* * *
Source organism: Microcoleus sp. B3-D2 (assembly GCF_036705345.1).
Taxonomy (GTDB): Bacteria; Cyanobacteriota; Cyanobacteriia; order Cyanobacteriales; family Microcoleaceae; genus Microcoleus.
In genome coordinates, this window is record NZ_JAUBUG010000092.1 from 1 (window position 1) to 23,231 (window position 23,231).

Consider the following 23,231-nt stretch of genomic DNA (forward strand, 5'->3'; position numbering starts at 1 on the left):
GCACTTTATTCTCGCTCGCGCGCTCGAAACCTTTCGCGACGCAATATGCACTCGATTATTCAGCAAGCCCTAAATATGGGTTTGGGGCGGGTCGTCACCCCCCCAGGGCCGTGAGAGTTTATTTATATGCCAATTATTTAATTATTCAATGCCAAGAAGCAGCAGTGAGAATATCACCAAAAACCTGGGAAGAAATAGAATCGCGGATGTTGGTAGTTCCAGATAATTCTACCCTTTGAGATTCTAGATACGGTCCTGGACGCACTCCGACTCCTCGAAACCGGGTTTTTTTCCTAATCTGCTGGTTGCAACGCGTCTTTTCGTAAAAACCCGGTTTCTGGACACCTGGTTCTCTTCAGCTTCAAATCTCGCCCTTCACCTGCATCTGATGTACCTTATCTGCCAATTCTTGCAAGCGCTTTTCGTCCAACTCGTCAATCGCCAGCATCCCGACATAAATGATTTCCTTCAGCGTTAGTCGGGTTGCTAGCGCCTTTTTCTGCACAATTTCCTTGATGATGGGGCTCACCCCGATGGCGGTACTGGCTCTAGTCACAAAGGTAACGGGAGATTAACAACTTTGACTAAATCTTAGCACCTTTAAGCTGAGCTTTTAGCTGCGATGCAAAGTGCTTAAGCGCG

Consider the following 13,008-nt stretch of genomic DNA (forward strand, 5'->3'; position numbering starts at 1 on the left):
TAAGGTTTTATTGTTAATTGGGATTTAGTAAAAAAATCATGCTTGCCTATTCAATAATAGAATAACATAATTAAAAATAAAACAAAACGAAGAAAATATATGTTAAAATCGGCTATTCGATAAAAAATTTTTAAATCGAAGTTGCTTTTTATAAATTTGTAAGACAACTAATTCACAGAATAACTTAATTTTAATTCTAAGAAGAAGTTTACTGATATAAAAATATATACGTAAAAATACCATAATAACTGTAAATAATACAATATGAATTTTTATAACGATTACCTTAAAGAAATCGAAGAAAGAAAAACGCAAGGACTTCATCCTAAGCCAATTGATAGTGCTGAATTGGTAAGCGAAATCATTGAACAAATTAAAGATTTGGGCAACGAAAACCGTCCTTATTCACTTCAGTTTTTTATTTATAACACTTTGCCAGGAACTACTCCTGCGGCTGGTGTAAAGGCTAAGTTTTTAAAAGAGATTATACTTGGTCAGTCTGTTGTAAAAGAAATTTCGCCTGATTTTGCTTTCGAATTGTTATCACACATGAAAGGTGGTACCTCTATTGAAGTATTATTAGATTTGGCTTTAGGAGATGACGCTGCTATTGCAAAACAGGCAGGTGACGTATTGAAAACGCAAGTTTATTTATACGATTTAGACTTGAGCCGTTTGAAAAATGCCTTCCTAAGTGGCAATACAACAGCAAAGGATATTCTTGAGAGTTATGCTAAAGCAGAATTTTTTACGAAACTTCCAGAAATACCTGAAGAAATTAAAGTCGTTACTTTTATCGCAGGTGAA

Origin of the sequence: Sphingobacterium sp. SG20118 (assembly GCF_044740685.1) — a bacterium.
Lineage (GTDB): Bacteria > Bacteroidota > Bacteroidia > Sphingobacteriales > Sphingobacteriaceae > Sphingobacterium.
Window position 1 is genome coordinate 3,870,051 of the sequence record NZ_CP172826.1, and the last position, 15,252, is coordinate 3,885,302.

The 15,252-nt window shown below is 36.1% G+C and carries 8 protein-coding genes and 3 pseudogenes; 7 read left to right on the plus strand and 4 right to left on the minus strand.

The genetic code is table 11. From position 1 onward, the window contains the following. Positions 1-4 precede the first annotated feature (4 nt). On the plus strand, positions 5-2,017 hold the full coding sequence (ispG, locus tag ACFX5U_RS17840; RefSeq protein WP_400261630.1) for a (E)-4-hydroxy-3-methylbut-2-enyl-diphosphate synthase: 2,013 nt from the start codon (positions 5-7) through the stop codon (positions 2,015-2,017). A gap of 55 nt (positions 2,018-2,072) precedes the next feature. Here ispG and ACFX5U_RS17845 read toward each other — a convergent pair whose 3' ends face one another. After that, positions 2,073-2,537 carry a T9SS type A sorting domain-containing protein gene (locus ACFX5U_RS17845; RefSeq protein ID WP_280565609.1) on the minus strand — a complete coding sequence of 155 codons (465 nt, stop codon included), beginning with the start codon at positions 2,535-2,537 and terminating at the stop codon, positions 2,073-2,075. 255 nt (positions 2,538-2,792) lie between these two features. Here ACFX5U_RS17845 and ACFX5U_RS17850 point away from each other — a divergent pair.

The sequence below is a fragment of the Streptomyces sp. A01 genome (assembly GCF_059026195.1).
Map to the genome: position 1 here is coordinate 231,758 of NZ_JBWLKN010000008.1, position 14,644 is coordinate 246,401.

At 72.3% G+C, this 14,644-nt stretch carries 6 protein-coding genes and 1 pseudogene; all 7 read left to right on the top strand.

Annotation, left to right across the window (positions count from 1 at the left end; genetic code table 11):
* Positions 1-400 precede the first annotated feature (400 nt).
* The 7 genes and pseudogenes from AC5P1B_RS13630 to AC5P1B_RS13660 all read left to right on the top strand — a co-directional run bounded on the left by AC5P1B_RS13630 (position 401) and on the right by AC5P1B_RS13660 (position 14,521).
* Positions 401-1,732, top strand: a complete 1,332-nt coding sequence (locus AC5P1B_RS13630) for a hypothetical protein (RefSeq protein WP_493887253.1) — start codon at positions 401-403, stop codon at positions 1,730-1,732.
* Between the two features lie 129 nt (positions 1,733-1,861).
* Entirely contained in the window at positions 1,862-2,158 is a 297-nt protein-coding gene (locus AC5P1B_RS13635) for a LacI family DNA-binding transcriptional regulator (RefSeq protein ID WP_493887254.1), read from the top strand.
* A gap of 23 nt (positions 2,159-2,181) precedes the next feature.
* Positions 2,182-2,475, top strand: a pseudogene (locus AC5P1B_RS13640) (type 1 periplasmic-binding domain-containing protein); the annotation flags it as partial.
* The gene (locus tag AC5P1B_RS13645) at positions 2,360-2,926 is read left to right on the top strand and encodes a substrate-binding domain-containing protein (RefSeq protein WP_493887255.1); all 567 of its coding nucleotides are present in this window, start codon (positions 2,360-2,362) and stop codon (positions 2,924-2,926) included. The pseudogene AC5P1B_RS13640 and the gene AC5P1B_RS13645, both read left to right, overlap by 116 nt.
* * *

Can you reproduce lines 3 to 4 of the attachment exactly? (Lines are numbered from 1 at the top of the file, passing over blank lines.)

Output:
In genome coordinates, this window is record NZ_JAUBUG010000092.1 from 1 (window position 1) to 23,231 (window position 23,231).

Consider the following 23,231-nt stretch of genomic DNA (forward strand, 5'->3'; position numbering starts at 1 on the left):